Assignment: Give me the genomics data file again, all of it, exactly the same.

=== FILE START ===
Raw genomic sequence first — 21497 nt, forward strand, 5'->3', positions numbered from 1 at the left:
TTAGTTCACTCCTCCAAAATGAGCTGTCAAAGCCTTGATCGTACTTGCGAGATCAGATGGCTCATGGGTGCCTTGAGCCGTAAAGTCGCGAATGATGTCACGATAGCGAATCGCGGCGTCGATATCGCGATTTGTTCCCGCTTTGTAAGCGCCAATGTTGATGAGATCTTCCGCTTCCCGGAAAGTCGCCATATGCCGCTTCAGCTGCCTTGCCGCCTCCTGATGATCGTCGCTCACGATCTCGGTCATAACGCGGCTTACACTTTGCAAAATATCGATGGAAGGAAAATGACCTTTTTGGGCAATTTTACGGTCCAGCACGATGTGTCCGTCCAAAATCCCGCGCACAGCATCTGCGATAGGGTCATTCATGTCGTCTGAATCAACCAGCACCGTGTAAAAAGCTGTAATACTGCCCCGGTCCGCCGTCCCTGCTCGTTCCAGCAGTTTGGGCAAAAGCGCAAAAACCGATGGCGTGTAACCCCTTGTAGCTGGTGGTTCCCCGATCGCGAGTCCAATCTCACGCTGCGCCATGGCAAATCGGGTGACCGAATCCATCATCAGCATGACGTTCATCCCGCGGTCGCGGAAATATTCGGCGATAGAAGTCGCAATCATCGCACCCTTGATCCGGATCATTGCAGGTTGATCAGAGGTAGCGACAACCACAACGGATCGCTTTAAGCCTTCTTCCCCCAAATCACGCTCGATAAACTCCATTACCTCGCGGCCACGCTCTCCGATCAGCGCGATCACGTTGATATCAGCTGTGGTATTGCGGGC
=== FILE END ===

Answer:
Raw genomic sequence first — 21497 nt, forward strand, 5'->3', positions numbered from 1 at the left:
TTAGTTCACTCCTCCAAAATGAGCTGTCAAAGCCTTGATCGTACTTGCGAGATCAGATGGCTCATGGGTGCCTTGAGCCGTAAAGTCGCGAATGATGTCACGATAGCGAATCGCGGCGTCGATATCGCGATTTGTTCCCGCTTTGTAAGCGCCAATGTTGATGAGATCTTCCGCTTCCCGGAAAGTCGCCATATGCCGCTTCAGCTGCCTTGCCGCCTCCTGATGATCGTCGCTCACGATCTCGGTCATAACGCGGCTTACACTTTGCAAAATATCGATGGAAGGAAAATGACCTTTTTGGGCAATTTTACGGTCCAGCACGATGTGTCCGTCCAAAATCCCGCGCACAGCATCTGCGATAGGGTCATTCATGTCGTCTGAATCAACCAGCACCGTGTAAAAAGCTGTAATACTGCCCCGGTCCGCCGTCCCTGCTCGTTCCAGCAGTTTGGGCAAAAGCGCAAAAACCGATGGCGTGTAACCCCTTGTAGCTGGTGGTTCCCCGATCGCGAGTCCAATCTCACGCTGCGCCATGGCAAATCGGGTGACCGAATCCATCATCAGCATGACGTTCATCCCGCGGTCGCGGAAATATTCGGCGATAGAAGTCGCAATCATCGCACCCTTGATCCGGATCATTGCAGGTTGATCAGAGGTAGCGACAACCACAACGGATCGCTTTAAGCCTTCTTCCCCCAAATCACGCTCGATAAACTCCATTACCTCGCGGCCACGCTCTCCGATCAGCGCGATCACGTTGATATCAGCTGTGGTATTGCGGGC